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By Annie Martin

Published:  Monday, December 3, 2012 at 3:44 p.m.
Last Modified:  Monday, December 3, 2012 at 3:44 p.m.


BUNNELL — The first paid ads on the Flagler County school district’s website appeared last week.

School officials say they hope inviting businesses to put their name in front of employees, parents and students will help the schools generate some extra money during lean economic times.

The first two advertisers are Mitchell Noel Insurance Agency in Ormond Beach and Kumon, a tutoring service with 26,000 locations in 47 countries and regions.

The Flagler School Board voted last year to allow ads on the website, as well as school newsletters, supplies, clothing, signs, uniforms and district vehicles other than school buses. The Volusia School Board OK’d selling similar ads in 2011 and many schools have sold advertising in some venues, like athletic facilities, for years.

“One of the goals of the district website was really not to take away from those school-based funding (efforts),” said Mike Judd, Flagler’s senior director of school operations.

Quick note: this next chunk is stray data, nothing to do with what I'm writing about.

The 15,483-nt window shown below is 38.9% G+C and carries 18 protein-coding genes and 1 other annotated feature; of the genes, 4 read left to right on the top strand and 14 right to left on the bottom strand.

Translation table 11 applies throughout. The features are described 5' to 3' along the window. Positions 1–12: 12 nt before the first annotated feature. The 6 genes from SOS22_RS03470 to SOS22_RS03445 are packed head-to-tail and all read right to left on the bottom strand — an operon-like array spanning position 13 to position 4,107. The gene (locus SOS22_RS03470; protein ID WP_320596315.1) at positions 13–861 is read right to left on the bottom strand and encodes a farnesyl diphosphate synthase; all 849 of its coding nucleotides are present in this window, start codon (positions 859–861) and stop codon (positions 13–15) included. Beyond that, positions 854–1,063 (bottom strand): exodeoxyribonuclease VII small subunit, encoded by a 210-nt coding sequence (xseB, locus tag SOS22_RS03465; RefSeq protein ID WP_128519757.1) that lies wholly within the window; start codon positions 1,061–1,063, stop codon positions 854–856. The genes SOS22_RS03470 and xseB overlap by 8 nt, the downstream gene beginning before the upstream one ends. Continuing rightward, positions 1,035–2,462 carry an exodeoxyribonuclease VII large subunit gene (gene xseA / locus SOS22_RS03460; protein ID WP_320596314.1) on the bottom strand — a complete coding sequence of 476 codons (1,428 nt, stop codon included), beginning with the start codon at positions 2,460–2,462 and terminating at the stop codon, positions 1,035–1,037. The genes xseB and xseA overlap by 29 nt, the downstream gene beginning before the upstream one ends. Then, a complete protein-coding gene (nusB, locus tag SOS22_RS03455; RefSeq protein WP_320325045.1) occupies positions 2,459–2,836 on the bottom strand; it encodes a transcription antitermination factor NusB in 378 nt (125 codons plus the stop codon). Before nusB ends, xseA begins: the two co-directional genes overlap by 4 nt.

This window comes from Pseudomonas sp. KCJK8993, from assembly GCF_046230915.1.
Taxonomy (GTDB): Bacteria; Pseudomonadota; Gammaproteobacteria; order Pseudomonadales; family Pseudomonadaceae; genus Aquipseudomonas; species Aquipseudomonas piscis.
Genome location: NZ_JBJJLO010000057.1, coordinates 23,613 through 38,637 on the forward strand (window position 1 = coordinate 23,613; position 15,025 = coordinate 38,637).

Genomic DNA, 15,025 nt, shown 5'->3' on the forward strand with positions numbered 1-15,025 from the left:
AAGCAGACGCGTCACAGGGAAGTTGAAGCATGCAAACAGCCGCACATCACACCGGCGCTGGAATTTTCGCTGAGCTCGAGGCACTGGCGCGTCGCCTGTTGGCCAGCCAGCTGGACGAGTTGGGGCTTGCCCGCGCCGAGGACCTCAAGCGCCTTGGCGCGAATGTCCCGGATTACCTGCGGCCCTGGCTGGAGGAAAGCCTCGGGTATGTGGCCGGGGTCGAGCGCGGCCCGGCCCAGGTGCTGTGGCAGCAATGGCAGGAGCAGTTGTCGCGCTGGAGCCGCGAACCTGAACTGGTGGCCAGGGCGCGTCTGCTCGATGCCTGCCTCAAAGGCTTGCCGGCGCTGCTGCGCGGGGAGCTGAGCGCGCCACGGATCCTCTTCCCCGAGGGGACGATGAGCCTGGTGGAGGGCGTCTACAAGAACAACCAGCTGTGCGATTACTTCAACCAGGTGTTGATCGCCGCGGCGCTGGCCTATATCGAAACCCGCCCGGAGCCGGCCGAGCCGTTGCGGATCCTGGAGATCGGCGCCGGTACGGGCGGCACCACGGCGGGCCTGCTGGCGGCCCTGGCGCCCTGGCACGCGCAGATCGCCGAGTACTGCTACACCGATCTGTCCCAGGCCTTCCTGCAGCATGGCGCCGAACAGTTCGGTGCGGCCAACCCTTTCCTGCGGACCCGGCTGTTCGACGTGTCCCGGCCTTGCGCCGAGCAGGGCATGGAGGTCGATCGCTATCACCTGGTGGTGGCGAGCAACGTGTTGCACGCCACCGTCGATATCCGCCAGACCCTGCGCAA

“Hopefully, we’re approaching some new advertising dollars instead of making people go to the website and advertise there versus supporting one of the football teams.”

Flagler’s general fund, which pays for operating costs like salaries and utilities, has taken a hit in recent years. The county expects to receive $91.5 million from state, local and federal sources this year, down from $94.5 million three years ago.

Flagler school leaders are hoping to recoup some of that lost revenue from businesses, but not everyone can advertise on school district property. Ads for alcohol, tobacco, drugs or anything that’s harmful or illegal for children are prohibited. Political and religious ads are out too.

In October, the board agreed to ink a three-year contract with Nancy Holman of Ormond Beach-based School Partnerships to sell ads on a commission basis. Holman will collect 35 percent of the gross advertising revenue during the first year and 25 percent in the following years.

The cost of advertising, which runs from $100 monthly to $1,000 or more, depends on how frequently the rotating ads appear.

Holman also has sold ads for Volusia County schools since spring 2011. Since then, Volusia has generated about $100,000, including Holman’s commission, from its web advertising.

“It was slow starting out but now it’s dramatically increasing,” Holman said.

However, It’s unlikely Flagler will match Volusia’s revenue stream. Along with having a fraction of the page visits on main pages, Flagler’s online gradebook, Skyward, which allows parents to check their children’s grade progress, does not accommodate advertising. A good chunk of Volusia’s dollars come from ads on its gradebook, Pinnacle, Holman said.

Still, advertising on school property is especially appealing for some types of businesses, Holman said.

“I do think that people feel like they want to help the schools because education is so important,” Holman said. “They’re not only advertising, but they’re helping the schools.”